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Remember the Poor?

Aaron White

April 21, 2020

“Only, they asked us to remember the poor, the very thing I was eager to do.” (Gal 2:10)

Today there was a man yelling outside my house. This is fairly normal in Vancouver’s Downtown Eastside, so at first I ignored it and carried on with my important zoom call. 

But after thirty minutes of a constant stream of yelling it became impossible to block out. The noise was driving me crazy, and I resolved to go outside and tell him to shut up. Didn’t he understand that people were trying to work, and that there was this crazy pandemic going on? Didn’t he know that we are all a little on edge right now? I felt quite justified in this: he didn’t sound like he was in pain, just angry, or maybe locked in some delusion. I went outside to sort him out.

As I approached him I saw that he was standing near the corner of a building, yelling into the low-hanging branches of a tree. The positioning, posture and perceived audience of his ranting threw me off. In a neighbourhood filled with things that “aren’t normal”, this was somehow noticeably unusual.

Thankfully, (and I believe divinely), my heart quickly softened.


“Hey man, are you ok?”


He stopped his soliloquy and looked at me. And smiled, but sadly.

“I am not doing well. I was assaulted over at Main and Hastings. That’s why I’m yelling.”

There was no obvious blood or bruising, but he was clearly in distress.

“I’m so sorry you were assaulted,” I replied. “Are you hurt? Do you need help?”

“I don’t need a doctor or anything. But I need to tell people what happened. That’s what I’m doing here. I’m letting everyone know.”

He was standing in a hidden corner on a street in the DTES, freshly wounded, without an audience except a friendly tree and the hope that others might overhear his lament. He had no other options. No media outlet would be interested. Police probably wouldn’t even come down for such a garden-variety assault (though I hear lots of sirens these days, I am told the VPD do not want to come into the neighbourhood unless it is absolutely necessary). He could only shout his sorrow into the leaves and sky.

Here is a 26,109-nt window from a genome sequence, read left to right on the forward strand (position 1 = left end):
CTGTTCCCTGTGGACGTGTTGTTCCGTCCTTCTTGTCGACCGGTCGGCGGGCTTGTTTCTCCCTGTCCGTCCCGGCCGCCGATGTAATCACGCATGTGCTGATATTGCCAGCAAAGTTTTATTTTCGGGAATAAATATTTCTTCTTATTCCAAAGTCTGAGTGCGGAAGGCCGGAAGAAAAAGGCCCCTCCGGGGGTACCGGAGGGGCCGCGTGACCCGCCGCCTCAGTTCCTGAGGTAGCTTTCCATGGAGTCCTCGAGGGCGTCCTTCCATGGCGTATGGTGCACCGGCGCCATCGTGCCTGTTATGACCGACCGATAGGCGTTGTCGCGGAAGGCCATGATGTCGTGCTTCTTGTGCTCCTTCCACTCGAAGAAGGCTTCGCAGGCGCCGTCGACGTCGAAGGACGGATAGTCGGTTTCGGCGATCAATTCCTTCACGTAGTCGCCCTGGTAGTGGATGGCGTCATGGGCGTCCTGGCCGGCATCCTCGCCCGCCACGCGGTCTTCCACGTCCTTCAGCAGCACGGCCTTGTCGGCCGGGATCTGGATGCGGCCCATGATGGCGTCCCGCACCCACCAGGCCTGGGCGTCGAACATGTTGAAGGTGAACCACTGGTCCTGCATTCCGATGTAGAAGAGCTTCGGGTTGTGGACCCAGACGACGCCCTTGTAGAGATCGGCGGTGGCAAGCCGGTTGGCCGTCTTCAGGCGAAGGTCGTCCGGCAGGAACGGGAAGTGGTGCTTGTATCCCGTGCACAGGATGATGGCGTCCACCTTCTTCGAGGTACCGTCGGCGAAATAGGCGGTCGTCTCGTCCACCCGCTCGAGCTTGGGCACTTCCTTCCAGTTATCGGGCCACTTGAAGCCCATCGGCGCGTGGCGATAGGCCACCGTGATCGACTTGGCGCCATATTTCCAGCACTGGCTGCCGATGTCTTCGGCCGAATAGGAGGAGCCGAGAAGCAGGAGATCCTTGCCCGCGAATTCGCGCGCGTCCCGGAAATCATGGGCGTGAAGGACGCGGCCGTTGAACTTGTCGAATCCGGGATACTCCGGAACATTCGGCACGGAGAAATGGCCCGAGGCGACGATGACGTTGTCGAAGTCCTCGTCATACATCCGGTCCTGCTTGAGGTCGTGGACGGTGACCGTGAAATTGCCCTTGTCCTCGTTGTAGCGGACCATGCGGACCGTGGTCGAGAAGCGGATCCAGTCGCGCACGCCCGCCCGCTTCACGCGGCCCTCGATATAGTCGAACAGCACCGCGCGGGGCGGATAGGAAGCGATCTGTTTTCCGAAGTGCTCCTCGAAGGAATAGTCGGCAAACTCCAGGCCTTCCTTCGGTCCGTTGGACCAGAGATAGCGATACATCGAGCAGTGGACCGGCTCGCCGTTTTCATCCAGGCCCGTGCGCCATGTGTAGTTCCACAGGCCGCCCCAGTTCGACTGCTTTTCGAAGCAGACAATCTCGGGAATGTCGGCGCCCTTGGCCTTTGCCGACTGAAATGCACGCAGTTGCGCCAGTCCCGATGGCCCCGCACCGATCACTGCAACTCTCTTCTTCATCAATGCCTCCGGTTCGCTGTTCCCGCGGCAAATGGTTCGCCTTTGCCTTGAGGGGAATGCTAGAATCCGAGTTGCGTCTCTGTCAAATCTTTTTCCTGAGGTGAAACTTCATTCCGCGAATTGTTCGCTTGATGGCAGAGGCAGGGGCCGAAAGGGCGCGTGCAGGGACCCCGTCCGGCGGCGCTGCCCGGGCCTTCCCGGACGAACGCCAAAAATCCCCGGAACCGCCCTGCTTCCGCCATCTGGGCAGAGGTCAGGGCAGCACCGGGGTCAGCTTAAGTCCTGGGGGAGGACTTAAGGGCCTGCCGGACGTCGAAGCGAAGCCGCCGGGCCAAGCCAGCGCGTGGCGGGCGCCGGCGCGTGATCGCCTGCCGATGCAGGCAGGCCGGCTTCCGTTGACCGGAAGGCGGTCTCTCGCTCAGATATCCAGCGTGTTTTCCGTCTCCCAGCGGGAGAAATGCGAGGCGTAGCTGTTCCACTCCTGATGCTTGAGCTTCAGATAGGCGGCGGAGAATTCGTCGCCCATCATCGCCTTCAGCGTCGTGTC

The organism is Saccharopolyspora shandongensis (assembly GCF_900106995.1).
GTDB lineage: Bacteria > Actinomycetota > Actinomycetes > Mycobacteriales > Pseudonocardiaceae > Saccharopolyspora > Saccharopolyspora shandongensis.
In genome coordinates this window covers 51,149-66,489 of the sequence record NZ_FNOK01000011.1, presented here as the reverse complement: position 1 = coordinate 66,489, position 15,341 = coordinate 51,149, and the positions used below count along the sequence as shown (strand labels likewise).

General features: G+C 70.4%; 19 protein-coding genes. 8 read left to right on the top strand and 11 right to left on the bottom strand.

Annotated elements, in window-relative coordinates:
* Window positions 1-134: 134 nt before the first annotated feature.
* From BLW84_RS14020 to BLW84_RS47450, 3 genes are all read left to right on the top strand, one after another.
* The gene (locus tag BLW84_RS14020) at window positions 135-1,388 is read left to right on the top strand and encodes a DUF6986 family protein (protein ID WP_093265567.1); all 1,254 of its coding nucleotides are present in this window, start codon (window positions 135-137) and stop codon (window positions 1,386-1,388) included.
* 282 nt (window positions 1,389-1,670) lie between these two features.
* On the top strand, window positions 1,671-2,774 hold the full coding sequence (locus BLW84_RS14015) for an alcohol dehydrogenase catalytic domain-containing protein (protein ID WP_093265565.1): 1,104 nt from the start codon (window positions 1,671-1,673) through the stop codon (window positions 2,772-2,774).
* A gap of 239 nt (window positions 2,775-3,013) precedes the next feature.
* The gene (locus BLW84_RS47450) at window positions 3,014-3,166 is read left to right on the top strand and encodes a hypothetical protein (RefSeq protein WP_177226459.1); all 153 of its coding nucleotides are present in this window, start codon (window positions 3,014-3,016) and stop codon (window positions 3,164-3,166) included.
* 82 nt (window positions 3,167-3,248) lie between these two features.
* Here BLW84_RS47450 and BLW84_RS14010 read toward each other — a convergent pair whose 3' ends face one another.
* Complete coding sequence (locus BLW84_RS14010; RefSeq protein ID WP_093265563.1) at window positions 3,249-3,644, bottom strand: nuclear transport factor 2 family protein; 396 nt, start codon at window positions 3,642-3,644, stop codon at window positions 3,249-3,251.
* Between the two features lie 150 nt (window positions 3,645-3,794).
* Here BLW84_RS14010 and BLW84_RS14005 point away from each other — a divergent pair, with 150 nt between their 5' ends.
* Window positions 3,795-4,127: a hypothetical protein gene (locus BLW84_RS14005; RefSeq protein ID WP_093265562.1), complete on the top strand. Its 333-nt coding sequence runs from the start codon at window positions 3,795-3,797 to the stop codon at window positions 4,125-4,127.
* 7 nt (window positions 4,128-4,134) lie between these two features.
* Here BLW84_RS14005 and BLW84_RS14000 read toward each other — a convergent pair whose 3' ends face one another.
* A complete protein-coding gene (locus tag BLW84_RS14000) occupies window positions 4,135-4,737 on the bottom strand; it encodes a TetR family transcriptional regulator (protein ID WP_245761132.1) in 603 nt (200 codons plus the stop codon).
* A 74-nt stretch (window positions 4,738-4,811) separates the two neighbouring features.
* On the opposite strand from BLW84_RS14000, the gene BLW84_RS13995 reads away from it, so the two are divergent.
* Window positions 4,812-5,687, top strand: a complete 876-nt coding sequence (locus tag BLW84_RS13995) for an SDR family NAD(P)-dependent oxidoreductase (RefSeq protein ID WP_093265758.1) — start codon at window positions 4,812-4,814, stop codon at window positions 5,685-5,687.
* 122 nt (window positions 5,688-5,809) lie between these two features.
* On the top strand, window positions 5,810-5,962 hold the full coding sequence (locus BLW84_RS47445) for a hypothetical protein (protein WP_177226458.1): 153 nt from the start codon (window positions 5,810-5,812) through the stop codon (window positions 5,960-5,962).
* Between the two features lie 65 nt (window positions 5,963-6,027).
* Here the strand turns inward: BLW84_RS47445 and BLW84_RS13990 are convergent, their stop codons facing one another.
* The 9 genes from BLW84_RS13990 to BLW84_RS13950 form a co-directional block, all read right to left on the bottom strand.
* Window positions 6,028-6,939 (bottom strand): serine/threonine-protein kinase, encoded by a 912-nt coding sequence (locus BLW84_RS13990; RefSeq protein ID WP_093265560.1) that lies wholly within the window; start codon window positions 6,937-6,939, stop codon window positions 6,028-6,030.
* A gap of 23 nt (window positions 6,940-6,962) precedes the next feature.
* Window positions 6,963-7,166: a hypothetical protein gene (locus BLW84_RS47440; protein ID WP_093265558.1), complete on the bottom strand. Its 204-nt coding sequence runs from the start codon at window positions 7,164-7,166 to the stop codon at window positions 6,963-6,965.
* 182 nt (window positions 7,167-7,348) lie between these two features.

“Well,” I said, all my ill-nurtured anger and frustration dissipated, “I just want you to know that I hear you. I hear your pain. You are not alone. And I’m so sorry you were hurt.”

“Thank you,” he responded, and smiled sadly again, but with the salt of recognition seasoning his suffering. I promise you I felt the presence of Jesus in this man, and he ministered gently to me.

I share this because I had forgotten something essential, something I taught to my children as they grew up in this neighbourhood. Whenever they would hear someone screaming or swearing I would ask, “What are they really saying?” 

And my children learned to respond, “They are saying, ‘I’m scared,’ or ‘I’m hurt,’ or ‘Please listen!’” 

It was a way of removing the fear from such encounters and highlighting the humanity of our dear neighbours. But I had forgotten this, at least today, and probably all too often. 

And I worry that we have all forgotten this, all too often, and especially today. We are in a crisis that seemingly affects everyone around the world, and we have been told it affects us all equally. But it doesn’t. Those who are hungry (an estimated 9 million in our world are at risk of starvation annually) are still hungry, but they are also dealing with Coronavirus and the broken supply chains for food around the world. Those who are displaced from their homes are still displaced, but with the threat of pandemic hanging heavily over them and their ill-provisioned refugee settlements or inner-city neighbourhoods. Those who are at risk of domestic abuse are now even more at risk due to quarantine conditions (around the world domestic abuse calls have risen anywhere from 24-36%). Those who struggle with mental illness have now lost all in-person supports. Those who are homeless or on welfare generally do not qualify for stimulus cheques.

So our experience of this crisis is different, depending on where we started from. For those of us who have been living in relative privilege, it has been suggested that the world-wide lock down is a time where we can learn to quiet ourselves and turn to prayer. Certainly the number of online prayer meetings has massively increased. But I’m not convinced we are quieting ourselves. We are still consumed by zoom calls, news updates, political posturing, economic fears. Many of us still have work, entertainment, and resources to keep us busy. If we were really quieting ourselves I suspect we might have become better at hearing the voice of God. And one way to gauge how well we are listening to God is to determine how open our ears are to the sound of the poor.